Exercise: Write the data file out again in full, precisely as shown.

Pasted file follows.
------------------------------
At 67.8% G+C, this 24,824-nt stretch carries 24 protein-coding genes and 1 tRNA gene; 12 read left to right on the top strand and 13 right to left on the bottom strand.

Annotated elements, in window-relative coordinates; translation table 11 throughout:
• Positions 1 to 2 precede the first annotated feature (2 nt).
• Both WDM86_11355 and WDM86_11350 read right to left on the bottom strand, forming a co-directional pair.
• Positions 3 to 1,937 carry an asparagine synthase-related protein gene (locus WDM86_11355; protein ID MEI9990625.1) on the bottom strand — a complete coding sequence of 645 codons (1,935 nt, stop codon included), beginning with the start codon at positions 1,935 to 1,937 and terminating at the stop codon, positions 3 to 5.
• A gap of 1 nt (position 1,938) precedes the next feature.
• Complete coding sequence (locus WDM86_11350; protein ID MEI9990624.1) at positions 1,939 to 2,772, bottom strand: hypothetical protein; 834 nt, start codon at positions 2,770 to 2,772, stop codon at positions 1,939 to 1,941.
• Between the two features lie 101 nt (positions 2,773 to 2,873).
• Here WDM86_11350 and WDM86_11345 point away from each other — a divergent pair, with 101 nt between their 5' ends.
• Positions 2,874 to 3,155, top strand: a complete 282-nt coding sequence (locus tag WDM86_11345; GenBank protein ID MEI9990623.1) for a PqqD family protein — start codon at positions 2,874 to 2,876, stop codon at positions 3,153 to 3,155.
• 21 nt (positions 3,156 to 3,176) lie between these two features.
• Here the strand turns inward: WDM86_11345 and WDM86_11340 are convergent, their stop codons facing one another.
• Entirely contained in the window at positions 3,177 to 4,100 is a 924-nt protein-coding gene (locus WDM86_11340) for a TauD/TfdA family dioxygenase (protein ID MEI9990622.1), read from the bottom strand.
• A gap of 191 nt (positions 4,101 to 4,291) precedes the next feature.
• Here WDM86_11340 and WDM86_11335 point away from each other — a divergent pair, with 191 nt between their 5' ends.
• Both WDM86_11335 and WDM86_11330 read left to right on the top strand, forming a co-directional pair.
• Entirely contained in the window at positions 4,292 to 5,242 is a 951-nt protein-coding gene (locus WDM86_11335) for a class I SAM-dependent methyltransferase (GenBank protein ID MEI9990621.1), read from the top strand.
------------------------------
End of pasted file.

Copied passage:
At 67.8% G+C, this 24,824-nt stretch carries 24 protein-coding genes and 1 tRNA gene; 12 read left to right on the top strand and 13 right to left on the bottom strand.

Annotated elements, in window-relative coordinates; translation table 11 throughout:
• Positions 1 to 2 precede the first annotated feature (2 nt).
• Both WDM86_11355 and WDM86_11350 read right to left on the bottom strand, forming a co-directional pair.
• Positions 3 to 1,937 carry an asparagine synthase-related protein gene (locus WDM86_11355; protein ID MEI9990625.1) on the bottom strand — a complete coding sequence of 645 codons (1,935 nt, stop codon included), beginning with the start codon at positions 1,935 to 1,937 and terminating at the stop codon, positions 3 to 5.
• A gap of 1 nt (position 1,938) precedes the next feature.
• Complete coding sequence (locus WDM86_11350; protein ID MEI9990624.1) at positions 1,939 to 2,772, bottom strand: hypothetical protein; 834 nt, start codon at positions 2,770 to 2,772, stop codon at positions 1,939 to 1,941.
• Between the two features lie 101 nt (positions 2,773 to 2,873).
• Here WDM86_11350 and WDM86_11345 point away from each other — a divergent pair, with 101 nt between their 5' ends.
• Positions 2,874 to 3,155, top strand: a complete 282-nt coding sequence (locus tag WDM86_11345; GenBank protein ID MEI9990623.1) for a PqqD family protein — start codon at positions 2,874 to 2,876, stop codon at positions 3,153 to 3,155.
• 21 nt (positions 3,156 to 3,176) lie between these two features.
• Here the strand turns inward: WDM86_11345 and WDM86_11340 are convergent, their stop codons facing one another.
• Entirely contained in the window at positions 3,177 to 4,100 is a 924-nt protein-coding gene (locus WDM86_11340) for a TauD/TfdA family dioxygenase (protein ID MEI9990622.1), read from the bottom strand.
• A gap of 191 nt (positions 4,101 to 4,291) precedes the next feature.
• Here WDM86_11340 and WDM86_11335 point away from each other — a divergent pair, with 191 nt between their 5' ends.
• Both WDM86_11335 and WDM86_11330 read left to right on the top strand, forming a co-directional pair.
• Entirely contained in the window at positions 4,292 to 5,242 is a 951-nt protein-coding gene (locus WDM86_11335) for a class I SAM-dependent methyltransferase (GenBank protein ID MEI9990621.1), read from the top strand.